Doctor Smith by Tom McColl

The surgery I go to
has a two-headed doctor.
‘Doctor Smith will see you, see you, now.’

It gets very confusing.
Doctor Smith, via his left head,
gives me a diagnosis
then, via his right head,
gives me a second opinion,
which always differs from the first
(and, as it happens,
that opinion’s
never the best one –
always the worst).

When Doctor Smith examines me with a stethoscope,
it’s in the left head’s left ear
and the right head’s right ear.
In other words, he makes a right pig’s ear
(and also a left pig’s ear)
of any examination he does.
However, when I once challenged him about it,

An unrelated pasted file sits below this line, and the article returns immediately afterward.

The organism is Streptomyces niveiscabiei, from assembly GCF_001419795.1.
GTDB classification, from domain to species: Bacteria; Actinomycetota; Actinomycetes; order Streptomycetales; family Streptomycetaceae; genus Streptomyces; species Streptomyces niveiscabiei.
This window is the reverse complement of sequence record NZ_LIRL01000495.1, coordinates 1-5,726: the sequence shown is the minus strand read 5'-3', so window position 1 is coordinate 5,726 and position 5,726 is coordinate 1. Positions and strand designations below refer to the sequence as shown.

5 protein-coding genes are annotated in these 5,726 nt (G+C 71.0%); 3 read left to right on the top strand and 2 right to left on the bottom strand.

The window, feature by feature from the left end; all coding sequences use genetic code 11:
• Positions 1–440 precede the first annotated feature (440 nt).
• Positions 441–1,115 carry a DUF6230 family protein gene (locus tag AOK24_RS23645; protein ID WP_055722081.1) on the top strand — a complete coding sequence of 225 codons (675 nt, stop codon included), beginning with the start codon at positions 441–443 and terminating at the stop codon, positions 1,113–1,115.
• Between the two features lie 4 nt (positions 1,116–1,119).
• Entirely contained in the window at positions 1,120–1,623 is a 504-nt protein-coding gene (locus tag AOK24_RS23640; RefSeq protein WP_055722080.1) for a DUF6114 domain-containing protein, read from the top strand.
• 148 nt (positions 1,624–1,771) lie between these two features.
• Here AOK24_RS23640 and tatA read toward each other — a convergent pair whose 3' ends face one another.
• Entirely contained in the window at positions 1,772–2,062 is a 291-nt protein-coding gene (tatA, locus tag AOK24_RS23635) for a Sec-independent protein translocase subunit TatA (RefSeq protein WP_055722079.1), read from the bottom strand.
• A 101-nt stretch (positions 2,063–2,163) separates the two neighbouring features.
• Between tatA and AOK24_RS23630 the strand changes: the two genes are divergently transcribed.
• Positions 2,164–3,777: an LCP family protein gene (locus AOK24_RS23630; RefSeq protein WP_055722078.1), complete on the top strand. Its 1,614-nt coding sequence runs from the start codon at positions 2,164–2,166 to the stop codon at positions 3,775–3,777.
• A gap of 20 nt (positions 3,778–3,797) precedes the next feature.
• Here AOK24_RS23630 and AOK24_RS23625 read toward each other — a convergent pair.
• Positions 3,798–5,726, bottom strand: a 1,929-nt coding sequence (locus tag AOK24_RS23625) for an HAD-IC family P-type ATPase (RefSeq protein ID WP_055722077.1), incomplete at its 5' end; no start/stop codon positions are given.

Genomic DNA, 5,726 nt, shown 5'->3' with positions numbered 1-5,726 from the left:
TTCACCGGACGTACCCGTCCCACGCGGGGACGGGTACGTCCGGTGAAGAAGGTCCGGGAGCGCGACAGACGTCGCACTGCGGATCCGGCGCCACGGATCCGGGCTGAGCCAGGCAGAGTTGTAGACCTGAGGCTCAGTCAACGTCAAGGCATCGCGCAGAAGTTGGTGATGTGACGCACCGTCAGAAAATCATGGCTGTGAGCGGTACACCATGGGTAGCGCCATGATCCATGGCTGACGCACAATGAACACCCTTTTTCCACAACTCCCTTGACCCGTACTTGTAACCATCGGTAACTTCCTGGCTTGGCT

Doctor Smith’s left head
just said,
‘Can you breathe in a bit more deeply, please?’
while his right head shook morosely.

Apparently, his wife has got two heads as well,
and two pairs of breasts.
It’s said they met as impoverished but physically normal students,
earning money by undergoing laboratory tests.

Two heads are better than one, they say,
but I’m not too sure that comes into play
while attending an appointment with
the always-in-two-minds Doctor Smith.

Thomas McColl has had poems published in magazines such as Envoi, Rising, Iota and Ink, Sweat and Tears, and his first full collection of poetry, Being With Me Will Help You Learn, is out now from Listen Softly London Press.